A prolific French-American sculptor, Niki de Saint Phalle was the inspiration for two of Dior’s lead designers.
In September 2016, Italian designer Maria Grazia Chiuri became the first woman to lead the iconic French label, Christian Dior, since it was founded in 1946. Since that time, she’s used her collections as a megaphone for women’s empowerment. While a few years ago she led with the statement “We Should All Be Feminists,” in 2016 she opened the show with a t-shirt which asked art historian Linda Nochlin’s famous 1971 essay title, “Why Have There Been No Great Women Artists?” What followed in the clothes themselves was Chiuri’s case for the great woman artist Niki de Saint Phalle, an iconoclast who did what she wanted, forging her own path in a world dominated by men.
“Dior is about femininity. When I arrived here, everybody told me that,” she told Vogue UK last year. “Okay, I said, we have to speak about femininity, but what does that mean today? I try to speak about women now, and for the future. Dior has to be about female empowerment. Only with flowers? It’s not enough.”
Chiuri began her interest in de Saint Phalle when looking at old photographs of the artist hugging and posing with the old Dior designer, Marc Bohan, who took the top spot at Dior after Yves Saint Laurent was conscripted to the military in 1960.
For Dior’s 2018 spring collection, Chiuri was inspired by the French-American artist’s monumental sculptures in bright, exuberant, joyful colors. The artist also famously used to make paintings with a rifle, shooting bags of paint onto a canvas, which inspired the motorcycle looks in the collection. Allusions to other themes central to de Saint Phalle’s art are woven into the collection’s skirts, bags, and shoes.
“I started to read more about her,” Chiuri told Vogue. “And step by step I tried to translate in the collection these different ideas about a woman who started as a model for Dior in the 1950s, who was really beautiful and [whom] everybody would ask to be an actress, and she decided to work in art in a moment that was not too easy to work in art for women.”
Here are several of the most striking pieces from the new Dior collection that were inspired by de Saint Phalle, as mentioned in a former piece by Artnet:
Dior’s silk scarf is populated by a few of the artist’s recurring creatures: dragons, spiders, snakes, and other gentle beasts, surrounded by flowers, music notes, and the sun. Scrawled across the garment in fanciful script, in French and English, are whimsical, innocent declarations of love: “You are my Tyrannosaurus Rex,” and “Je te s’aurait toujours fidele.”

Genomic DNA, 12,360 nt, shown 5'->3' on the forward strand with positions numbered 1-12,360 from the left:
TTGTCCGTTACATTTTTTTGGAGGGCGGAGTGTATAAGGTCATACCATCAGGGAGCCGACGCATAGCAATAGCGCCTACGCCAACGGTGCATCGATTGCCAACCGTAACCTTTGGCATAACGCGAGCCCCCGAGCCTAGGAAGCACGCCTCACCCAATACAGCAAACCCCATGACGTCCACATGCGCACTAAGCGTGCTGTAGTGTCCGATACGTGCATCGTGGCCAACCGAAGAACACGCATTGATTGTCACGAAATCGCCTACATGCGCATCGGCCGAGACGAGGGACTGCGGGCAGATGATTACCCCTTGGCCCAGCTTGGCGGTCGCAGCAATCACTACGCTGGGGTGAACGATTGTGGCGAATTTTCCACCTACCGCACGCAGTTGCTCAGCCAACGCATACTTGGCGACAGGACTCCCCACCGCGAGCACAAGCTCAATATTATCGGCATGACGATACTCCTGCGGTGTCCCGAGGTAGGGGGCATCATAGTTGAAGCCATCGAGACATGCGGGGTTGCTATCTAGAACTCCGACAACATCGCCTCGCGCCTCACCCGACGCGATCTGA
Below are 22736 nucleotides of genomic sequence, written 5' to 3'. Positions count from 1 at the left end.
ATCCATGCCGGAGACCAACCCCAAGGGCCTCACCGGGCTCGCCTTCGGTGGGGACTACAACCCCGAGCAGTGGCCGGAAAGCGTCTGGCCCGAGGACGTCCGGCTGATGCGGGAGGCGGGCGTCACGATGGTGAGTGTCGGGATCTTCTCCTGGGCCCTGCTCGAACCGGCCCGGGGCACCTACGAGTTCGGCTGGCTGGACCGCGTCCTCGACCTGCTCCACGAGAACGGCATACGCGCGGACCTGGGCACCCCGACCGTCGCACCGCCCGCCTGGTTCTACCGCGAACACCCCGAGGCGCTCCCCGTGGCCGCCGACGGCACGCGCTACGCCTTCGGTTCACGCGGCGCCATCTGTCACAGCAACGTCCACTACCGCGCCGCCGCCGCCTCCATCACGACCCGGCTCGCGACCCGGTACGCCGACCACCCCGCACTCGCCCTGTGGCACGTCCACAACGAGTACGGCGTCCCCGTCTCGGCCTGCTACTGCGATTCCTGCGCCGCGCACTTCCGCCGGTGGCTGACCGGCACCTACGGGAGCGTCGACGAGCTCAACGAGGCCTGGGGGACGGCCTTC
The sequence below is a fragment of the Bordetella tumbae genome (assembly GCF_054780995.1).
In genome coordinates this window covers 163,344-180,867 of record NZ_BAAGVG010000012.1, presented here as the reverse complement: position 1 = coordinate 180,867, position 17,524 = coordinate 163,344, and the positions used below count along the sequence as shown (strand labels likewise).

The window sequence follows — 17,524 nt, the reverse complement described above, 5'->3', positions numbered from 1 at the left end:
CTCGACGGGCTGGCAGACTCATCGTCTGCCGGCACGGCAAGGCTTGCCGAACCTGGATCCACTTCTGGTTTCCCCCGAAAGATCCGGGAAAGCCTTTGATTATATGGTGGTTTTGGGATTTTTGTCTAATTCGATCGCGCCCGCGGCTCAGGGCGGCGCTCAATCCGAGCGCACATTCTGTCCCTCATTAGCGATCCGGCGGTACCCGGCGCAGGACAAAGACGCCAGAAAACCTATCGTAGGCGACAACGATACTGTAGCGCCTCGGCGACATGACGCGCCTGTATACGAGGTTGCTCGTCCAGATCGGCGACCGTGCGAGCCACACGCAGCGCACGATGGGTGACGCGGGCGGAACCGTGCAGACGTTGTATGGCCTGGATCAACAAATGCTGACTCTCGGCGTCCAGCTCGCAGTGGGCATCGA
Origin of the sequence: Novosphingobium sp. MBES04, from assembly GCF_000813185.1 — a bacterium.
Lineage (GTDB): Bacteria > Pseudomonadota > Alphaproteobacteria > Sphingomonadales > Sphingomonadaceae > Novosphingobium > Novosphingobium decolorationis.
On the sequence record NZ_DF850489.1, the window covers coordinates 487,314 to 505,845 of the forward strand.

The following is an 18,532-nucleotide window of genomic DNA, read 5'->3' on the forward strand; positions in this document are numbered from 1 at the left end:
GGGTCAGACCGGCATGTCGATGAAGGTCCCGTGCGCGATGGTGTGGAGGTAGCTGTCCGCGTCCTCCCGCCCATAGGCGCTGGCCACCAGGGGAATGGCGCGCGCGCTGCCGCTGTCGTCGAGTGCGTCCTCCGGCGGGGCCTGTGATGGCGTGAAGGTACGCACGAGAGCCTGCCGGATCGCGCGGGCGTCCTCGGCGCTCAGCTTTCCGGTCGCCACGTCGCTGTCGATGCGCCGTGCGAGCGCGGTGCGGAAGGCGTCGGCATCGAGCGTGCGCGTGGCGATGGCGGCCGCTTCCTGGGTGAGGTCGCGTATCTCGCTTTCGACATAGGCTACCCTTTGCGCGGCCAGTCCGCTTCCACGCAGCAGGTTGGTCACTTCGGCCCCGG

A Signature Dinosaur
One of the first references to de Saint Phalle’s work to appear on the runway is one of the artist’s symbolic dragons, evoking the midcentury Gallic glamour that Dior has long been known for.
The “Nanas” Effect
De Saint Phalle’s most beloved works are arguably her “Nana” sculptures. Based on the female form, the Nanas were voluptuous, intricately decorated, and depicting women full of life—large, abstracted sculptures of women that celebrate femininity, fertility, and motherhood. The season’s color-blocked outfits, like this leather jumpsuit, spoke to de Saint Phalle’s legacy as an artist. “The first iteration of these figures – known as Nanas – challenged the stereotypical roles expected of women at the time. They depicted women as child bearers, witches, devouring mothers, and sex workers.”
The traditional Dior bag decorated with de Saint Phalle’s vivid art, here picturing a couple embracing beneath a verdant tree in undulating colors. “It’s a charming marriage of classic and au courant and shows Chiuri’s dedication to honoring the artist’s oeuvre.”
Dior celebrated one of the artist’s favorite symbols with this heart pendant–embracing positivity and love that was central to de Saint Phalle’s work.
Last but not least, Chiuro incorporated de Saint Phalle’s most iconic work: Tarot Garden, the 1974 sprawling sculpture garden in Tuscany that took decades and millions of dollars to complete. The artist created the figures based on tarot cards, exploring found objects and ceramics–and even lived in one of her massive figures during the construction. The garden was opened to the public in 1998, and the artist continued to create sculptures up until her death in 2002, becoming the home of her life’s work. To this day, the outdoor sculpture park is filled with dazzling figures, covered in reflective glass mosaics and colors, staggering in size. “I’m following a course that was chosen for me, following a pressing need to show that a woman can work on a monumental scale,” de Saint Phalle wrote of the project.